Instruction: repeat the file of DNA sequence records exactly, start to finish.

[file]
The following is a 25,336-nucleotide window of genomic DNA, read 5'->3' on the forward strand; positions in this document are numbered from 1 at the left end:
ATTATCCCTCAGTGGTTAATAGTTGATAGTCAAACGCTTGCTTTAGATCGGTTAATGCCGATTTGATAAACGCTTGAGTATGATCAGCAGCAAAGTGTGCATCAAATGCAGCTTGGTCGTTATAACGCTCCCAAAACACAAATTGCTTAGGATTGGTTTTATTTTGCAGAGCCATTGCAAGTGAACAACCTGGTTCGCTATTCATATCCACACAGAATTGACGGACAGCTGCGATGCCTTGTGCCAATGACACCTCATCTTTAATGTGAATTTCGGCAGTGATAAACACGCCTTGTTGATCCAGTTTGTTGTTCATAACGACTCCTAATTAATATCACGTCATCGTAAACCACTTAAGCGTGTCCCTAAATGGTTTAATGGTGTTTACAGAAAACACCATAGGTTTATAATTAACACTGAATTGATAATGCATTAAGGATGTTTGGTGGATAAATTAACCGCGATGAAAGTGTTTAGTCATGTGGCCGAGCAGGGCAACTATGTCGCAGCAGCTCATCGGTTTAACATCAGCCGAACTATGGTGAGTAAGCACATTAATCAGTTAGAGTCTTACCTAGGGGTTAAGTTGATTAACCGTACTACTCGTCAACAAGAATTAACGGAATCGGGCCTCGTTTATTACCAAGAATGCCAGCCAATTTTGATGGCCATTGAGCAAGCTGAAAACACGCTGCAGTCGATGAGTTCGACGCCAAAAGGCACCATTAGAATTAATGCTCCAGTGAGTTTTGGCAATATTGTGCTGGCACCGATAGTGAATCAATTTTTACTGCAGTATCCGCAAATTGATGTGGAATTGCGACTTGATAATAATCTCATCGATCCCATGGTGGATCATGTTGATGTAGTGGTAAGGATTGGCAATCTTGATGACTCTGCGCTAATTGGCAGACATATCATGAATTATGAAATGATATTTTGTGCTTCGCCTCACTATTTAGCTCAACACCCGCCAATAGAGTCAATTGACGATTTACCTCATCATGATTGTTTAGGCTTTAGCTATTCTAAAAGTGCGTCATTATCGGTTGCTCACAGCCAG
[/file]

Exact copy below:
The following is a 25,336-nucleotide window of genomic DNA, read 5'->3' on the forward strand; positions in this document are numbered from 1 at the left end:
ATTATCCCTCAGTGGTTAATAGTTGATAGTCAAACGCTTGCTTTAGATCGGTTAATGCCGATTTGATAAACGCTTGAGTATGATCAGCAGCAAAGTGTGCATCAAATGCAGCTTGGTCGTTATAACGCTCCCAAAACACAAATTGCTTAGGATTGGTTTTATTTTGCAGAGCCATTGCAAGTGAACAACCTGGTTCGCTATTCATATCCACACAGAATTGACGGACAGCTGCGATGCCTTGTGCCAATGACACCTCATCTTTAATGTGAATTTCGGCAGTGATAAACACGCCTTGTTGATCCAGTTTGTTGTTCATAACGACTCCTAATTAATATCACGTCATCGTAAACCACTTAAGCGTGTCCCTAAATGGTTTAATGGTGTTTACAGAAAACACCATAGGTTTATAATTAACACTGAATTGATAATGCATTAAGGATGTTTGGTGGATAAATTAACCGCGATGAAAGTGTTTAGTCATGTGGCCGAGCAGGGCAACTATGTCGCAGCAGCTCATCGGTTTAACATCAGCCGAACTATGGTGAGTAAGCACATTAATCAGTTAGAGTCTTACCTAGGGGTTAAGTTGATTAACCGTACTACTCGTCAACAAGAATTAACGGAATCGGGCCTCGTTTATTACCAAGAATGCCAGCCAATTTTGATGGCCATTGAGCAAGCTGAAAACACGCTGCAGTCGATGAGTTCGACGCCAAAAGGCACCATTAGAATTAATGCTCCAGTGAGTTTTGGCAATATTGTGCTGGCACCGATAGTGAATCAATTTTTACTGCAGTATCCGCAAATTGATGTGGAATTGCGACTTGATAATAATCTCATCGATCCCATGGTGGATCATGTTGATGTAGTGGTAAGGATTGGCAATCTTGATGACTCTGCGCTAATTGGCAGACATATCATGAATTATGAAATGATATTTTGTGCTTCGCCTCACTATTTAGCTCAACACCCGCCAATAGAGTCAATTGACGATTTACCTCATCATGATTGTTTAGGCTTTAGCTATTCTAAAAGTGCGTCATTATCGGTTGCTCACAGCCAG